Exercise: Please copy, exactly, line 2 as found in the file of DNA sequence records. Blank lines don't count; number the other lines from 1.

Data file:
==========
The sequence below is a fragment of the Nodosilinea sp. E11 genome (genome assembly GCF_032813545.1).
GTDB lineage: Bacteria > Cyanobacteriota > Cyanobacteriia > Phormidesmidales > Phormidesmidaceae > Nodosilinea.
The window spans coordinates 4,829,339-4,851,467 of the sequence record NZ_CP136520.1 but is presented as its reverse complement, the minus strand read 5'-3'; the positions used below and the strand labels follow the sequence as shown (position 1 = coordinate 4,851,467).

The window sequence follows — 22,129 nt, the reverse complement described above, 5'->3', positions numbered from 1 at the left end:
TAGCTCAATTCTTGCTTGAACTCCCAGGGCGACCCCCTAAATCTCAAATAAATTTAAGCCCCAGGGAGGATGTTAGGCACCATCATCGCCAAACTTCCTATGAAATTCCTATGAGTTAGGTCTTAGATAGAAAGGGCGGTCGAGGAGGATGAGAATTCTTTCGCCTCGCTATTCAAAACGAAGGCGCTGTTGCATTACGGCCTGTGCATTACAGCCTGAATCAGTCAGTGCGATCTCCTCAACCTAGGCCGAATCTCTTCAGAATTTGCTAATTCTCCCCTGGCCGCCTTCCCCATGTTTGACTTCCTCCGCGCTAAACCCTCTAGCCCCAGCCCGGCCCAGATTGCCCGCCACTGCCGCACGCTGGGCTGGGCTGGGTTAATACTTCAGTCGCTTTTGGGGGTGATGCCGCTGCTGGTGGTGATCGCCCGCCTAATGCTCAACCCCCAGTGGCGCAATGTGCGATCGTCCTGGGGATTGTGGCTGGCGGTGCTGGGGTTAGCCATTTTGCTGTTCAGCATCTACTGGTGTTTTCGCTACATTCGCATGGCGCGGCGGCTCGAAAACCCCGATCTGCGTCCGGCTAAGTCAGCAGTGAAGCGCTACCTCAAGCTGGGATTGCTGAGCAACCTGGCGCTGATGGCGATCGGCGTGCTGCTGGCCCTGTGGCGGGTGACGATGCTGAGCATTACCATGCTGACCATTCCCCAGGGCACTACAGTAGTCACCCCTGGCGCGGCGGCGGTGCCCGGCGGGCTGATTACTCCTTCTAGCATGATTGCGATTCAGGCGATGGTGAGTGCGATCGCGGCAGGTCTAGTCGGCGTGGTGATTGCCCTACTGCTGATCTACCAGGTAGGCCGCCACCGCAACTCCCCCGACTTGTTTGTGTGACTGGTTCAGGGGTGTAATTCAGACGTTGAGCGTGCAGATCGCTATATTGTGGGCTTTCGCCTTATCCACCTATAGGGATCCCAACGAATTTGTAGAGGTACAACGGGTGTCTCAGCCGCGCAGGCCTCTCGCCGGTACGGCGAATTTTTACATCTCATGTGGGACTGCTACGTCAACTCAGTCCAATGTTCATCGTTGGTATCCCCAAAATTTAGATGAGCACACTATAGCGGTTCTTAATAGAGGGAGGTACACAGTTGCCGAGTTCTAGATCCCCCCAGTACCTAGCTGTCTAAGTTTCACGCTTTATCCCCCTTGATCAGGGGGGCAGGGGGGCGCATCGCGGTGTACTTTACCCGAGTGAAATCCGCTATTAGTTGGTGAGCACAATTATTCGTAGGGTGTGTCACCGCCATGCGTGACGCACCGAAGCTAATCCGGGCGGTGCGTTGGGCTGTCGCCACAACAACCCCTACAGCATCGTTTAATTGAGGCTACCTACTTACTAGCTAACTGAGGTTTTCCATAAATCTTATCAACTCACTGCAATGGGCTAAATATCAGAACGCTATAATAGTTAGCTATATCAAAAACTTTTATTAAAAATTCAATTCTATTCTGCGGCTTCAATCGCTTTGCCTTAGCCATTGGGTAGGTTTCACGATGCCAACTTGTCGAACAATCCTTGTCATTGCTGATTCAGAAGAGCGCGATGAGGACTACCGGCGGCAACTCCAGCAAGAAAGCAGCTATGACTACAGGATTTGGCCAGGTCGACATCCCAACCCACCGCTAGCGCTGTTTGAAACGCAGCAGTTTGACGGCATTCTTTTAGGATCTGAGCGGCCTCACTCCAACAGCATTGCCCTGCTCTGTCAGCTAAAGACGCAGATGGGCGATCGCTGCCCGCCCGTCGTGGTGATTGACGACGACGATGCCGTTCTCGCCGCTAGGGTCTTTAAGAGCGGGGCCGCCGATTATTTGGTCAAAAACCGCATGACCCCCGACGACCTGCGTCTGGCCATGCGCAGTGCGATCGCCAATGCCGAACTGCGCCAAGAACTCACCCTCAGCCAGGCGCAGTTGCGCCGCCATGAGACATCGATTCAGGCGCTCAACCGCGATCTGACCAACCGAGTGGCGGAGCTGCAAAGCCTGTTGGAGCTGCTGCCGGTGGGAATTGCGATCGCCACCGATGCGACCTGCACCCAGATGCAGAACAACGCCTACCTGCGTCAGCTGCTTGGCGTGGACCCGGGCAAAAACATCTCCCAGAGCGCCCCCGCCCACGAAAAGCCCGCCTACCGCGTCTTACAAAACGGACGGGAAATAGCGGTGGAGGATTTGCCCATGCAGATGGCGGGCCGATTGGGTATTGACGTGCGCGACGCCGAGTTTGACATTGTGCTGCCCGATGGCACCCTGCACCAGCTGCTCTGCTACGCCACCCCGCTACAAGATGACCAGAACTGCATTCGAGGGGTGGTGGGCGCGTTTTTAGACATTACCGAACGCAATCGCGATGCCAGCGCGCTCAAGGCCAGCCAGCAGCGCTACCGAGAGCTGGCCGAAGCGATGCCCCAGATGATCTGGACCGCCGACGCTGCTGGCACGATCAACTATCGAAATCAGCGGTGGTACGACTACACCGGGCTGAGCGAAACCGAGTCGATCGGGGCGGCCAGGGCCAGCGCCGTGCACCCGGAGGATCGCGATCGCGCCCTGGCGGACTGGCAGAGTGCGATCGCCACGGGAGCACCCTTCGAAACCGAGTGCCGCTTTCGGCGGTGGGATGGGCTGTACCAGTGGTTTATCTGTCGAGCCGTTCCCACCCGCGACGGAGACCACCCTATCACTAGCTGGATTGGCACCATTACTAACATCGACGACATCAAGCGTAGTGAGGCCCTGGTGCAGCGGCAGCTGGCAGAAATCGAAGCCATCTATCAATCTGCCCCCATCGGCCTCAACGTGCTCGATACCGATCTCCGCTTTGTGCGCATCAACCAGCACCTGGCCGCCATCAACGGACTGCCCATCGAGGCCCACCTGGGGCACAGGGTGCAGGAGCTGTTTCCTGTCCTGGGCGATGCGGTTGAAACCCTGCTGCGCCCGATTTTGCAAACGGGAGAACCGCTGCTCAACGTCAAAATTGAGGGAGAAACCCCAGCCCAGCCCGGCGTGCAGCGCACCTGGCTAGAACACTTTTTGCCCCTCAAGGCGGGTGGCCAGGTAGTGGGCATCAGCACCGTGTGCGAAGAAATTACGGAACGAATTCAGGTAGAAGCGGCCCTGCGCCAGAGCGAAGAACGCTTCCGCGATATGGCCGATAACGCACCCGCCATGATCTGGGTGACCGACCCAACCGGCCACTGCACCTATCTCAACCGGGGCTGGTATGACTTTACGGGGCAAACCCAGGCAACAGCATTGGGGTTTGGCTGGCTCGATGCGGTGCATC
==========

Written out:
GTDB lineage: Bacteria > Cyanobacteriota > Cyanobacteriia > Phormidesmidales > Phormidesmidaceae > Nodosilinea.